On 22 June 2011, the New York Assembly passed Senate Bill 2713A/ Assembly Bill 6603A which, if signed by the Governor, will add provisions to the New York Insurance Law regarding the treatment of qualified financial contracts in an insurance insolvency proceeding.
“Qualified financial contracts” include derivatives, securities lending, repurchase agreements, futures contracts and other financial instruments. These contracts are typically documented under master agreements providing for netting of obligations between the parties. The agreements also establish a right of the non-defaulting party to close out, liquidate and terminate the agreements immediately upon the insolvency of the other party and provide for collateralization of obligations on a net, rather than gross, basis.
Although the U.S. Bankruptcy Code (governing the insolvency of most U.S. companies) and the Federal Deposit Insurance Act (governing the insolvency of U.S. banks) contain provisions exempting qualified financial contracts and netting agreements from the automatic stay mechanism, most state insurance codes governing the insolvency of insurance companies have historically not included such provisions, creating significant uncertainty for counterparties of insurance companies.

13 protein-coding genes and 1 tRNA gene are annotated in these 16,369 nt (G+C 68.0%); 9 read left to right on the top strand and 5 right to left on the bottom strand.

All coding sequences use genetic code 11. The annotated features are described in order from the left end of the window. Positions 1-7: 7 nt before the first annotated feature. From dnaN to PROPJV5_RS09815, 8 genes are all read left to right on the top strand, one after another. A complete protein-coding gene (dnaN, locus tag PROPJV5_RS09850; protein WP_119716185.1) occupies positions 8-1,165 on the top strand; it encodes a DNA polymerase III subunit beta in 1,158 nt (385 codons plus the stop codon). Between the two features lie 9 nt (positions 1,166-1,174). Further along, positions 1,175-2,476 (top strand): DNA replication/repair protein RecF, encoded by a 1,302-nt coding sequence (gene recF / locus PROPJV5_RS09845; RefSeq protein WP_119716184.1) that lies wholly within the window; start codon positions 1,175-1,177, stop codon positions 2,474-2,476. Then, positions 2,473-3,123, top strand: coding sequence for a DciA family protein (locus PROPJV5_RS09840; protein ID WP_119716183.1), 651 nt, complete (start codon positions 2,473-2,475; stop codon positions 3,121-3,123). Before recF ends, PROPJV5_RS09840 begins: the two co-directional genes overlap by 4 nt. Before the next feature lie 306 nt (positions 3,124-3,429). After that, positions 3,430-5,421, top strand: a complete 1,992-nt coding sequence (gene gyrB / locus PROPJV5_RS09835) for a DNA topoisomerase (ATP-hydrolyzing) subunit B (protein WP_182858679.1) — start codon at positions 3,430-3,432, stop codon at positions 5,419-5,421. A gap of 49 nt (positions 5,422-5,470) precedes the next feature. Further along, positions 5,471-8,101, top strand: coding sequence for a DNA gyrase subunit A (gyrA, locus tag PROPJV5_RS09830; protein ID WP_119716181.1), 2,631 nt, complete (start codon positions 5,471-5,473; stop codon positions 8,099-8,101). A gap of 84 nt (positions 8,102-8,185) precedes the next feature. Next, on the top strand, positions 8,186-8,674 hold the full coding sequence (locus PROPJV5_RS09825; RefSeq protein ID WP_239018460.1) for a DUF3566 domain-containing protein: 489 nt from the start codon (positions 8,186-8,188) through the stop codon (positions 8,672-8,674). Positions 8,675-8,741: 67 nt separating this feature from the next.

The Insurance Receivership Model Act (“IRMA”), adopted by the National Association of Insurance Commissioners in 2005, did include such provisions, and over time more and more states have been enacting those provisions into law. During the five-year period prior to 2010, only six states did so (Connecticut, Iowa, Maryland, Michigan, Texas and Utah), but that picture has changed substantially as ten more states have enacted the IRMA provisions in 2010 and thus far in 2011 (Arizona, Delaware, Illinois, Indiana, Maine, Massachusetts, Minnesota, Missouri, Nebraska and Virginia). If Governor Cuomo signs the recently passed New York bill, New York will become the 17th state to provide greater certainty for parties that enter into qualified financial contracts with insurance companies.
For more detail on this subject, please see our prior article, “Treatment of Swap Agreements Under Insurance Insolvencies” from our November 2010 bulletin.